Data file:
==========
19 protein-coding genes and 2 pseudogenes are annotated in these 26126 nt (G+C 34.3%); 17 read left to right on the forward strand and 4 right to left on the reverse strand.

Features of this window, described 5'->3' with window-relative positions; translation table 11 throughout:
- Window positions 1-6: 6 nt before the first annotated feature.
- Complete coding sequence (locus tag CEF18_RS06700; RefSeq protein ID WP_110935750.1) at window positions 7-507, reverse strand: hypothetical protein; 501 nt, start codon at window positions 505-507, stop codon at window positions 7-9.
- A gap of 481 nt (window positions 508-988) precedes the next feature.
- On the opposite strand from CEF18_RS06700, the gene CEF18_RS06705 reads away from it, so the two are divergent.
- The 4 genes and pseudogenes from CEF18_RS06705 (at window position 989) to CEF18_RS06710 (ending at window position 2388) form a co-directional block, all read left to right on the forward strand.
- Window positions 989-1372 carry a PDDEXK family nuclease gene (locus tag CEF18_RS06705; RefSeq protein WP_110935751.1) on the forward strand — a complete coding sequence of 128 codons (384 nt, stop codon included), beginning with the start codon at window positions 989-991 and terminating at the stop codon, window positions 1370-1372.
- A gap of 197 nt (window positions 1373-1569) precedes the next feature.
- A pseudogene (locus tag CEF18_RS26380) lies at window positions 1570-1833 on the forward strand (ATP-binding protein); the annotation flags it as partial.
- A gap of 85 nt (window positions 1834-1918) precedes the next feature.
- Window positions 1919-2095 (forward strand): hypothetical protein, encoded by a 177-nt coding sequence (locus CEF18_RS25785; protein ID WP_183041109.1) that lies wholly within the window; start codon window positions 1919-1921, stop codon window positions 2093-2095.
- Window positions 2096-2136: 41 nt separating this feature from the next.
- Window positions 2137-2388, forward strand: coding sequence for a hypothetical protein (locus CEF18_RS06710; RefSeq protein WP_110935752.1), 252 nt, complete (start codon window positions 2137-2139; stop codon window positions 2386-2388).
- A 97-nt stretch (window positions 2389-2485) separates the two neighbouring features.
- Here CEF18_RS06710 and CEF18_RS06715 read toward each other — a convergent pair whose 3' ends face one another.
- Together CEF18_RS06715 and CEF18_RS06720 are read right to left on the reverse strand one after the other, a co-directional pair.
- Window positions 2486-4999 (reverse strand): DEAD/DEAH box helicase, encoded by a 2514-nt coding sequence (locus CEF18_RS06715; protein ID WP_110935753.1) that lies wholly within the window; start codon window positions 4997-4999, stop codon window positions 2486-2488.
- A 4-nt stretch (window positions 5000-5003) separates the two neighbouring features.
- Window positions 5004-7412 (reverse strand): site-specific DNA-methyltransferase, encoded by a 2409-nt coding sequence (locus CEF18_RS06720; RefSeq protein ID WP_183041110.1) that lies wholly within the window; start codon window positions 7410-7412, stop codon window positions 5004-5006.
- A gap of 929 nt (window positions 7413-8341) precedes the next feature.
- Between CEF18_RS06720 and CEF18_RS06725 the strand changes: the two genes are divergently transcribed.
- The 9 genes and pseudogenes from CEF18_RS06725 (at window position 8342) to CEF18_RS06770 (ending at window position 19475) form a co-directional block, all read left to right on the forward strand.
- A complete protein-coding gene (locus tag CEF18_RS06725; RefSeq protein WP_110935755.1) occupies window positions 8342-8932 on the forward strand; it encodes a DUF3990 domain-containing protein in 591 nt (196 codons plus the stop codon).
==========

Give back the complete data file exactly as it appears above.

19 protein-coding genes and 2 pseudogenes are annotated in these 26126 nt (G+C 34.3%); 17 read left to right on the forward strand and 4 right to left on the reverse strand.

Features of this window, described 5'->3' with window-relative positions; translation table 11 throughout:
- Window positions 1-6: 6 nt before the first annotated feature.
- Complete coding sequence (locus tag CEF18_RS06700; RefSeq protein ID WP_110935750.1) at window positions 7-507, reverse strand: hypothetical protein; 501 nt, start codon at window positions 505-507, stop codon at window positions 7-9.
- A gap of 481 nt (window positions 508-988) precedes the next feature.
- On the opposite strand from CEF18_RS06700, the gene CEF18_RS06705 reads away from it, so the two are divergent.
- The 4 genes and pseudogenes from CEF18_RS06705 (at window position 989) to CEF18_RS06710 (ending at window position 2388) form a co-directional block, all read left to right on the forward strand.
- Window positions 989-1372 carry a PDDEXK family nuclease gene (locus tag CEF18_RS06705; RefSeq protein WP_110935751.1) on the forward strand — a complete coding sequence of 128 codons (384 nt, stop codon included), beginning with the start codon at window positions 989-991 and terminating at the stop codon, window positions 1370-1372.
- A gap of 197 nt (window positions 1373-1569) precedes the next feature.
- A pseudogene (locus tag CEF18_RS26380) lies at window positions 1570-1833 on the forward strand (ATP-binding protein); the annotation flags it as partial.
- A gap of 85 nt (window positions 1834-1918) precedes the next feature.
- Window positions 1919-2095 (forward strand): hypothetical protein, encoded by a 177-nt coding sequence (locus CEF18_RS25785; protein ID WP_183041109.1) that lies wholly within the window; start codon window positions 1919-1921, stop codon window positions 2093-2095.
- Window positions 2096-2136: 41 nt separating this feature from the next.
- Window positions 2137-2388, forward strand: coding sequence for a hypothetical protein (locus CEF18_RS06710; RefSeq protein WP_110935752.1), 252 nt, complete (start codon window positions 2137-2139; stop codon window positions 2386-2388).
- A 97-nt stretch (window positions 2389-2485) separates the two neighbouring features.
- Here CEF18_RS06710 and CEF18_RS06715 read toward each other — a convergent pair whose 3' ends face one another.
- Together CEF18_RS06715 and CEF18_RS06720 are read right to left on the reverse strand one after the other, a co-directional pair.
- Window positions 2486-4999 (reverse strand): DEAD/DEAH box helicase, encoded by a 2514-nt coding sequence (locus CEF18_RS06715; protein ID WP_110935753.1) that lies wholly within the window; start codon window positions 4997-4999, stop codon window positions 2486-2488.
- A 4-nt stretch (window positions 5000-5003) separates the two neighbouring features.
- Window positions 5004-7412 (reverse strand): site-specific DNA-methyltransferase, encoded by a 2409-nt coding sequence (locus CEF18_RS06720; RefSeq protein ID WP_183041110.1) that lies wholly within the window; start codon window positions 7410-7412, stop codon window positions 5004-5006.
- A gap of 929 nt (window positions 7413-8341) precedes the next feature.
- Between CEF18_RS06720 and CEF18_RS06725 the strand changes: the two genes are divergently transcribed.
- The 9 genes and pseudogenes from CEF18_RS06725 (at window position 8342) to CEF18_RS06770 (ending at window position 19475) form a co-directional block, all read left to right on the forward strand.
- A complete protein-coding gene (locus tag CEF18_RS06725; RefSeq protein WP_110935755.1) occupies window positions 8342-8932 on the forward strand; it encodes a DUF3990 domain-containing protein in 591 nt (196 codons plus the stop codon).